“One resident may have been refusing to be bathed because they were not being bathed as per their preference,” stated the inspector’s notes.

The latest report also noted two outstanding compliance orders were considered met. They were related to a pain management program and having the proper written policies for medication management. 

“The scrutiny on our home, new protocols and inspections have been challenging; however, our team, our residents and their families know first-hand that Sunset Manor is a great place to work and live,” the county said in its statement. 

There are currently 102 residents at Sunset Manor, but the home is equipped with 148 beds.

Sunset Manor has been under a new admissions ban since June 2021; the ban was ordered by the Ministry of Long-Term Care after several reports of non-compliance dating back three years and documented in inspection reports.  

The county has challenged the admissions ban in court, alleging it was an excessive response prompted by the reports of an ex-employee who is now a provincial inspector. 

The province has countered that the ban was and is still necessary based on multiple reports by multiple inspectors before and after the ban was put in place. It is the province’s position that the admissions ban would have been warranted even without any of the evidence presented by the former Sunset Manor employee.

“It is our top priority, and goal, to reopen admissions to our home as soon as possible,” reads the county statement. “We know the community needs these beds open and the county requires the ongoing support of its partners to continue to move forward. County council has given direction to do everything we can to reach compliance and welcome new residents.”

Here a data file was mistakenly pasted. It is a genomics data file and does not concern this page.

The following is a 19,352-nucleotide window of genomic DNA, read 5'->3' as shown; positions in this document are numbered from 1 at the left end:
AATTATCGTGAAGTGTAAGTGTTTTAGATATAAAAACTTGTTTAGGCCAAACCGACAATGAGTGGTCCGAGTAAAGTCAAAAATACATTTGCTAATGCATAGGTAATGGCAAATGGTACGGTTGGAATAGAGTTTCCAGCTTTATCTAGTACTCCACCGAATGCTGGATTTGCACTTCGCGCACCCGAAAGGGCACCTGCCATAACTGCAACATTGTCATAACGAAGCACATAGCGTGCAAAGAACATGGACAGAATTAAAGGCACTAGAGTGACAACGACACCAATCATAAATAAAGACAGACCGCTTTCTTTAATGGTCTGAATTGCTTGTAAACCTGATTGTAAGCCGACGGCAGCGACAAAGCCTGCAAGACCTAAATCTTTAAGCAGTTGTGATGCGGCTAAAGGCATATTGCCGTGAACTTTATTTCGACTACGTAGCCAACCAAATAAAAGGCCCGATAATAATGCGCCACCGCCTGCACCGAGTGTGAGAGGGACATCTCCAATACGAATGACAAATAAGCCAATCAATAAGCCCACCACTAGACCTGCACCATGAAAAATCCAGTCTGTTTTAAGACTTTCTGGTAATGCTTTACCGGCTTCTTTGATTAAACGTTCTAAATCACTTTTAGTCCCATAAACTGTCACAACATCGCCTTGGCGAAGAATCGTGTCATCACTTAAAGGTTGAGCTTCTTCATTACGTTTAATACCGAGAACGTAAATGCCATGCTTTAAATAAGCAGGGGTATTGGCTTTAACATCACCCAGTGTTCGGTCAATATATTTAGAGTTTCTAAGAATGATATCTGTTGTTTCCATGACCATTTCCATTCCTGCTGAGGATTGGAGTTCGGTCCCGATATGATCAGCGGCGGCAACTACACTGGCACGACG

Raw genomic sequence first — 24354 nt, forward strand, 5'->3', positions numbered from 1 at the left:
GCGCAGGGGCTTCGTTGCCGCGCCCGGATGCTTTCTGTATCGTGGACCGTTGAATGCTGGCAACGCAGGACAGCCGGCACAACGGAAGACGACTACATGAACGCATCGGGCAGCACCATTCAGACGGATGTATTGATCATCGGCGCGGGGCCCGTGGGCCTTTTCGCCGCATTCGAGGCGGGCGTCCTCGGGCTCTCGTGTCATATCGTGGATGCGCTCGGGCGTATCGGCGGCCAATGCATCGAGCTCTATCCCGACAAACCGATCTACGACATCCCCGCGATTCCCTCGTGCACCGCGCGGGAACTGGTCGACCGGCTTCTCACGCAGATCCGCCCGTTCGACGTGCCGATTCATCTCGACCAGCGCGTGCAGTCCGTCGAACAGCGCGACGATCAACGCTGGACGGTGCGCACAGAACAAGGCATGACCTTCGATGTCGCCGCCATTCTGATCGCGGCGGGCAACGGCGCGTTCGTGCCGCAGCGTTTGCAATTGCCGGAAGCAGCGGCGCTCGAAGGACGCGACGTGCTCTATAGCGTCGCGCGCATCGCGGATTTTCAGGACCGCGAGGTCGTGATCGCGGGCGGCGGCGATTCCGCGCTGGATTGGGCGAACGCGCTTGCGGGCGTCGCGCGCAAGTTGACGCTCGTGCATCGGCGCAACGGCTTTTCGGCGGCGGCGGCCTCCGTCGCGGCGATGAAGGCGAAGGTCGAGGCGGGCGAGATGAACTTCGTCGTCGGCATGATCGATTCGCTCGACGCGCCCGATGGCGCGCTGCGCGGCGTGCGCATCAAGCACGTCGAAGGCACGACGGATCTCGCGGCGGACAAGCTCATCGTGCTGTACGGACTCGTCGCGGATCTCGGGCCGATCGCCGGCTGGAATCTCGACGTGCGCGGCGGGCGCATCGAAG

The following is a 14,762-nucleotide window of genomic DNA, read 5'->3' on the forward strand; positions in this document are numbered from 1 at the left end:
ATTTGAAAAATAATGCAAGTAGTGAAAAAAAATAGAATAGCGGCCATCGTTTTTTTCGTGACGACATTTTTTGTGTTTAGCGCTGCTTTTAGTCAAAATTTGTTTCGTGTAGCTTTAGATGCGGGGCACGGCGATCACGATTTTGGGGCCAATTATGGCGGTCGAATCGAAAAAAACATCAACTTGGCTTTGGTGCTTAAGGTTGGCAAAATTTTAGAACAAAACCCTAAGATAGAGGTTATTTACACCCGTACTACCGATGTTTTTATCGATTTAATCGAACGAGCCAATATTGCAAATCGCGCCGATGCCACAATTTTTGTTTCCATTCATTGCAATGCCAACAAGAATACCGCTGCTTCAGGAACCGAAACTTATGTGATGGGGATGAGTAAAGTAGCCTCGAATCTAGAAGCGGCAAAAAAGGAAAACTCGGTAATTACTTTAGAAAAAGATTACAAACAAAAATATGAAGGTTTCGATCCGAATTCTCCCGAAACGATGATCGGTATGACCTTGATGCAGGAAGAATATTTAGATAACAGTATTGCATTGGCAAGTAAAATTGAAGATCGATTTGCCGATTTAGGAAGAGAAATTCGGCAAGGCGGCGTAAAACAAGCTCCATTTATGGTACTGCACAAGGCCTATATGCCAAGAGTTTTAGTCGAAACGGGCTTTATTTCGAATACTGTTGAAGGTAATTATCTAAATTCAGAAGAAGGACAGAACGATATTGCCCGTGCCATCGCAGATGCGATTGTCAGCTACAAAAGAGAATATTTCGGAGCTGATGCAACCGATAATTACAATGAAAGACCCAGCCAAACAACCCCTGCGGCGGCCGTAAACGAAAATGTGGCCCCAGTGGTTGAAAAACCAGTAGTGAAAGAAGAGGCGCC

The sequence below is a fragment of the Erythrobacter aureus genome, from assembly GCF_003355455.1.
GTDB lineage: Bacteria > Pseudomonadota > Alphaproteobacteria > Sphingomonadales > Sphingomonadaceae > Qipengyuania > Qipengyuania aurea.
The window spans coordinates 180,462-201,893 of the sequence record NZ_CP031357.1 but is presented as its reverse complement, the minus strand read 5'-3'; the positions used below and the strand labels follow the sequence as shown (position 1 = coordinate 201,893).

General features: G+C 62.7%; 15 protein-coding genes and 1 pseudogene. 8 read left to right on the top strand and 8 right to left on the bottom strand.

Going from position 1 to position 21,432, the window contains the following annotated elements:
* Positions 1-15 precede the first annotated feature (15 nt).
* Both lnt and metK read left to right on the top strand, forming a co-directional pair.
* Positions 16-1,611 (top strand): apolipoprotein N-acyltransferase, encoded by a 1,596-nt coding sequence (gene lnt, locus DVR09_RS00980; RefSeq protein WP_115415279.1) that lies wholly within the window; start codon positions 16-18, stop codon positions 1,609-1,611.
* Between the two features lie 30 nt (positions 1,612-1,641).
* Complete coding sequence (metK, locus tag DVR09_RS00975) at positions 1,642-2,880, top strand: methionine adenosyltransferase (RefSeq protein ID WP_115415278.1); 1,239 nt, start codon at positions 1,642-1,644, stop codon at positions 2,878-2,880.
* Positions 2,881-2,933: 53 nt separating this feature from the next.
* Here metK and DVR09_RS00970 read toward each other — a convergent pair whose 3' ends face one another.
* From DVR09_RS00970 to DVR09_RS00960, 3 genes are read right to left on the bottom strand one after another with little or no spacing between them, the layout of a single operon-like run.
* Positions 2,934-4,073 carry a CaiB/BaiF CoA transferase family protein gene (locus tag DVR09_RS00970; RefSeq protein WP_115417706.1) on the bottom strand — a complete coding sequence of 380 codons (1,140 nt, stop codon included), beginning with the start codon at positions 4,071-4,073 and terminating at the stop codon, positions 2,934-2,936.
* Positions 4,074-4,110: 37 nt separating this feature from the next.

The County of Simcoe operates four long-term care homes in Simcoe County, including Sunset Manor, Simcoe Manor (Beeton), Georgian Manor (Penetanguishene), and Trillium Manor (Orillia). 

The county is currently hiring for multiple positions related to long-term care and seniors care. There is a job fair at Sunset Manor on Thursday, Sept. 29 from 10 a.m. to 3 p.m. Applicants are encouraged to come prepared for on-the-spot interviews. 

You can read the most recent inspection report by the Ministry of Long-Term Care on Sunset Manor here.

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Erika Engel

About the Author: Erika Engel

Erika regularly covers all things news in Collingwood as a reporter and editor. She has 15 years of experience as a local journalist